Bob Gordon argues that the past two centuries or so represent a unique period in human history (excerpt):
Is US economic growth over? Faltering innovation confronts the six
Robert J. Gordon, 11 September 2012
It is time to raise basic questions about the process of economic growth, especially the assumption – nearly universal since Solow’s seminal contributions of the 1950s (Solow 1956) – that economic growth is a continuous process that will persist forever.
- There was virtually no growth before 1750;
- There is no guarantee that growth will continue indefinitely.
…The focus is on per-capita real GDP growth in the frontier country since 1300, the UK until 1906 and the US afterwards. Growth in the frontier economy gradually accelerated after 1750, reached a peak in the middle of the 20th century, and has been slowing since. The paper is about 'how much further could the frontier growth rate decline?'
Figure 1 takes the history of economic growth back to the year 1300. Clearly there was almost no growth through 1700, then a gradually accelerating rate of growth. The blue line in Figure 1 represents growth in the frontier country – the US after 1906 and Britain before because 1906 seems to be the consensus of modern growth data for the cutover. The key point is the big peak in US growth between 1928 and 1950, the years that span the Great Depression and WWII. Leaving aside the debate about what could have caused a concentration of economic growth in a period dislocated by depression and war, the remaining conclusion of Figure 1 is that growth has steadily declined in each interval plotted since 1950.
The paper is deliberately provocative and suggests not just that economic growth was a one-time thing centred on 1750-2050, but also that because there was no growth before 1750, there might conceivably be no growth after 2050 or 2100. The process of innovation may be battering its head against the wall of diminishing returns. Indeed, this is already evident in much of the innovation sector…
…The analysis in my paper links periods of slow and rapid growth to the timing of the three industrial revolutions:
- IR #1 (steam, railroads) from 1750 to 1830;
- IR #2 (electricity, internal combustion engine, running water, indoor toilets, communications, entertainment, chemicals, petroleum) from 1870 to 1900;
- and IR #3 (computers, the web, mobile phones) from 1960 to present.
It provides evidence that IR #2 was more important than the others and was largely responsible for 80 years of relatively rapid productivity growth between 1890 and 1972…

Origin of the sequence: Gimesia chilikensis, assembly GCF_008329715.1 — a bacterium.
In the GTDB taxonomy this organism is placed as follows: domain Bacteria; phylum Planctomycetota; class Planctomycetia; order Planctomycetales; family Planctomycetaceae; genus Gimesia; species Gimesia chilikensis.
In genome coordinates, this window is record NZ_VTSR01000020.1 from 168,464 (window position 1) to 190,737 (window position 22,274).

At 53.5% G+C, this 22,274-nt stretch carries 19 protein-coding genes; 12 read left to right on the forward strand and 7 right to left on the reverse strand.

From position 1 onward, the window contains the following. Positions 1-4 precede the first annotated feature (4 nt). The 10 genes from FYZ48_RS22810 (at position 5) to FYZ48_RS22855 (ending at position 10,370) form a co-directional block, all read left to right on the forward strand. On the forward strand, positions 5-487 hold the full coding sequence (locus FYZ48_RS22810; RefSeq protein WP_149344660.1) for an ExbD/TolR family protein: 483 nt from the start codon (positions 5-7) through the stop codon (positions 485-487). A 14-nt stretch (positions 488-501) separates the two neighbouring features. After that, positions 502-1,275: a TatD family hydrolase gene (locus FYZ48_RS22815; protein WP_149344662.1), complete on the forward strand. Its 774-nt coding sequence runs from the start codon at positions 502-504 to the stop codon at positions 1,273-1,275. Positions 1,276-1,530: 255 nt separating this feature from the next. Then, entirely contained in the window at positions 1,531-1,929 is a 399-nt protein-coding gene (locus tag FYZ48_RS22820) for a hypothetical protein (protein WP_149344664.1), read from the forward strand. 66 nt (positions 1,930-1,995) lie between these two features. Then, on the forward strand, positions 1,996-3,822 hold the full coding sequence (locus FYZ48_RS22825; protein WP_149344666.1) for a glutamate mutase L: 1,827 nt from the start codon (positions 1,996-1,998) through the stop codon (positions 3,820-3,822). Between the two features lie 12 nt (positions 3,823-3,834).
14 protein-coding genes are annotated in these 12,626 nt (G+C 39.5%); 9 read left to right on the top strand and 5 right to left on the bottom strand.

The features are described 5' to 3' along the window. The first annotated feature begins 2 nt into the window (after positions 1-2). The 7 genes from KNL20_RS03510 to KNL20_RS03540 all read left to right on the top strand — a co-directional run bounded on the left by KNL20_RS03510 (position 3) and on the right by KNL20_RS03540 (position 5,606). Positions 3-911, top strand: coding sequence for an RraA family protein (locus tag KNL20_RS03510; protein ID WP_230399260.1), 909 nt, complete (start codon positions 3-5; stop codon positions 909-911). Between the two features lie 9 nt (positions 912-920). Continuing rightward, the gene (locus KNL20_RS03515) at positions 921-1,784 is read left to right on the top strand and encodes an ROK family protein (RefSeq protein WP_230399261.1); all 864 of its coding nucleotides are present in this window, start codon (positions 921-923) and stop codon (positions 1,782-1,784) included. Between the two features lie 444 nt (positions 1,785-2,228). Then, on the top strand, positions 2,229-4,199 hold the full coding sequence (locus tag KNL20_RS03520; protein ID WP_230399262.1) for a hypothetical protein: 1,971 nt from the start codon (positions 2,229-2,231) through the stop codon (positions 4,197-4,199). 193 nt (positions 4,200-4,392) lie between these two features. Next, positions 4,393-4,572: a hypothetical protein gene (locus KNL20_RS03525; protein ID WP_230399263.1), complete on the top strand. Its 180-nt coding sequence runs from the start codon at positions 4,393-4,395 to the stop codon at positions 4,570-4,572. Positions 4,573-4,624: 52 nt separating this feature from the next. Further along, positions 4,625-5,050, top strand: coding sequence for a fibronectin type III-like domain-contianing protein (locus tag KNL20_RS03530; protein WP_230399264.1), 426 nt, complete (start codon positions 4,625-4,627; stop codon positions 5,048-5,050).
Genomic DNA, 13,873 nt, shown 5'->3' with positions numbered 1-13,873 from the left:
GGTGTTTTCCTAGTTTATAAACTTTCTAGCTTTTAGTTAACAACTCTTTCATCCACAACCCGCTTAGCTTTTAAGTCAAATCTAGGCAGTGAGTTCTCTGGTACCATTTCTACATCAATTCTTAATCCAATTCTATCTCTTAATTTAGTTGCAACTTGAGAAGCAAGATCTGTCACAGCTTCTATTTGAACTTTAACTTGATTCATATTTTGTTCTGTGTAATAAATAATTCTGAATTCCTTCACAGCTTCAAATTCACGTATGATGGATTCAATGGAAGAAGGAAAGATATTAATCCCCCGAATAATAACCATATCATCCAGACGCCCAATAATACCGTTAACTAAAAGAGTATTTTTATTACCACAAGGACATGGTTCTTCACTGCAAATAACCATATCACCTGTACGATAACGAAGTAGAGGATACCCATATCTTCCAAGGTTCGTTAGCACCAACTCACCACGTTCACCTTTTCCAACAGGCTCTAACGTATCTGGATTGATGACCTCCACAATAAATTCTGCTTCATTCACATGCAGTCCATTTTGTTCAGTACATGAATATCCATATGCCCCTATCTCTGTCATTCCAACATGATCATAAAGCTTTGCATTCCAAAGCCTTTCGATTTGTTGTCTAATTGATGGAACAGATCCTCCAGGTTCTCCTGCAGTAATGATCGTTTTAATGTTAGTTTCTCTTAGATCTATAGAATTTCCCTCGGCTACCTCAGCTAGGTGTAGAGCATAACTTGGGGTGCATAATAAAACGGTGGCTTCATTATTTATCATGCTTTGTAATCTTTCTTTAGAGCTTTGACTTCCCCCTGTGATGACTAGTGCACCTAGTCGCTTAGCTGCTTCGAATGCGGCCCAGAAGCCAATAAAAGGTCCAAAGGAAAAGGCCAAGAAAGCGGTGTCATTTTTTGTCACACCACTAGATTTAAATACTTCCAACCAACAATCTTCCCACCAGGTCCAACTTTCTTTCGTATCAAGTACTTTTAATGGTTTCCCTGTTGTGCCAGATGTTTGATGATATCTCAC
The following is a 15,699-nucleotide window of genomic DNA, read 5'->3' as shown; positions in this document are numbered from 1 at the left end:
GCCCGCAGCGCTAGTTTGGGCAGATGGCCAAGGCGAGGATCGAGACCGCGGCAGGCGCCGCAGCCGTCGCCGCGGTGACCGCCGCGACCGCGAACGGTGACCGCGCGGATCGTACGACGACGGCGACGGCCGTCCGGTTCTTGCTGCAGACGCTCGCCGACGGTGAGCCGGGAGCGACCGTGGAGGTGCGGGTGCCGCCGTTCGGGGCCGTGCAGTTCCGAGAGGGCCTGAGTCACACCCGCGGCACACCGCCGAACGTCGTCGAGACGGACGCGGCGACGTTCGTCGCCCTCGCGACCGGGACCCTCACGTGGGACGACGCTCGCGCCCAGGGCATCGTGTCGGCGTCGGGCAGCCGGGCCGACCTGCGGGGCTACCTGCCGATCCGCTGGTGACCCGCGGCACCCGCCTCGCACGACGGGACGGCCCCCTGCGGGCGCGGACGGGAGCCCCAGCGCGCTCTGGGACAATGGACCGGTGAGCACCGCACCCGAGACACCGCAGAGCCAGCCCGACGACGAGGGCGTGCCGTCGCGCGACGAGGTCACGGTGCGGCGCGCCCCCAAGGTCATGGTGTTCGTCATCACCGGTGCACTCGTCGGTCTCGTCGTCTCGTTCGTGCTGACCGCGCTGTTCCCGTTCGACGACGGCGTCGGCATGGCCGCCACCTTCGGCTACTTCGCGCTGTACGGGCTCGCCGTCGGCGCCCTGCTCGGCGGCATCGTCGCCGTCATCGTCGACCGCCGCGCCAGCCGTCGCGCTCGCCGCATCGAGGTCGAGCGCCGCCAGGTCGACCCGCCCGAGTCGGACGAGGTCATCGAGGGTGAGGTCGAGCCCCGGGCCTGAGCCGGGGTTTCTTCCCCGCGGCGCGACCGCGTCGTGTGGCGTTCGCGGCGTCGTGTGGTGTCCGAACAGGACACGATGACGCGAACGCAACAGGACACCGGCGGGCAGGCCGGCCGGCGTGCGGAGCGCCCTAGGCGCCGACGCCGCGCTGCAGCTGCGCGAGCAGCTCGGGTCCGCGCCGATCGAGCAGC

…Then diminishing returns set in – air conditioning was here and the interstate highways had been largely completed. The US entered the “dismal age” of slow productivity growth between 1972 and 1996. After being the mysterious 'Missing in Action' component of growth, computers and their brethren the internet and world wide web, pushed the growth of productivity in Figure 4 upwards, but only for the eight years 1996-2004.
- IR #3 appears to have lasted only eight years, compared to the conjectural 100 years for IR #2.
- Since 2004 productivity growth has been almost as slow as in the previous dismal period of 1972-96.
The paper explains this history by a simple proposition. The great inventions of IR #2 were just more important than anything that has happened since…
…The loss of the impetus of IR #2 inventions makes a big difference in the future of human wellbeing….The actual outcome shown in Figure 5 is that the benefits of actual productivity from the IR #3 internet revolution only closed 9% of the 69% gap created by the end of the IR #2 inventions.
Despite my views on the “middle income trap”, Gordon’s hypothesis does resonates with me, although my viewpoint is primarily demographic rather than innovation and productivity, and more from the perspective of developing economies than developed economies.
As developing countries approach higher income status, they run up against two boundaries – as incomes increase, population growth slows as people get healthier, live longer, marry later and produce fewer children; and second, technological constraints (the productivity slowdown Gordon is talking about).
At the limit, global growth potential is a function of the technological and innovation capability of the world’s most advanced economy – hence the focus on “frontier country” in the article. It doesn’t actually matter which country is being referred to, as long as it is the primary source of innovation. So it’s not that global growth is necessarily dependent on US growth, just that the US currently represents the country most likely to be on the limit of the global production frontier.
But given these conditions, I would not bet against zero or even negative headline growth for the global economy in 100-200 years time. If all countries become “developed” (sufficient in both human and physical capital) – and we’re still a ways from that point – then productivity growth via technological advances and innovation becomes the main impetus for growth. If in turn the pace of that has slowed, or is missing, then even per capita growth will return to its very long run average of zero.
None of us will ever live to see that point, but it does bear thinking about.
- Gordon, Robert J., “Is US Economic Growth Over? Faltering Innovation Confronts the Six Headwinds”, VoxEu, September 2o12
- Gordon, Robert J., “Is US Economic Growth Over? Faltering Innovation Confronts the Six Headwinds”, Centre for Economic Policy Research, CEPR Policy Insight No 63, September 2o12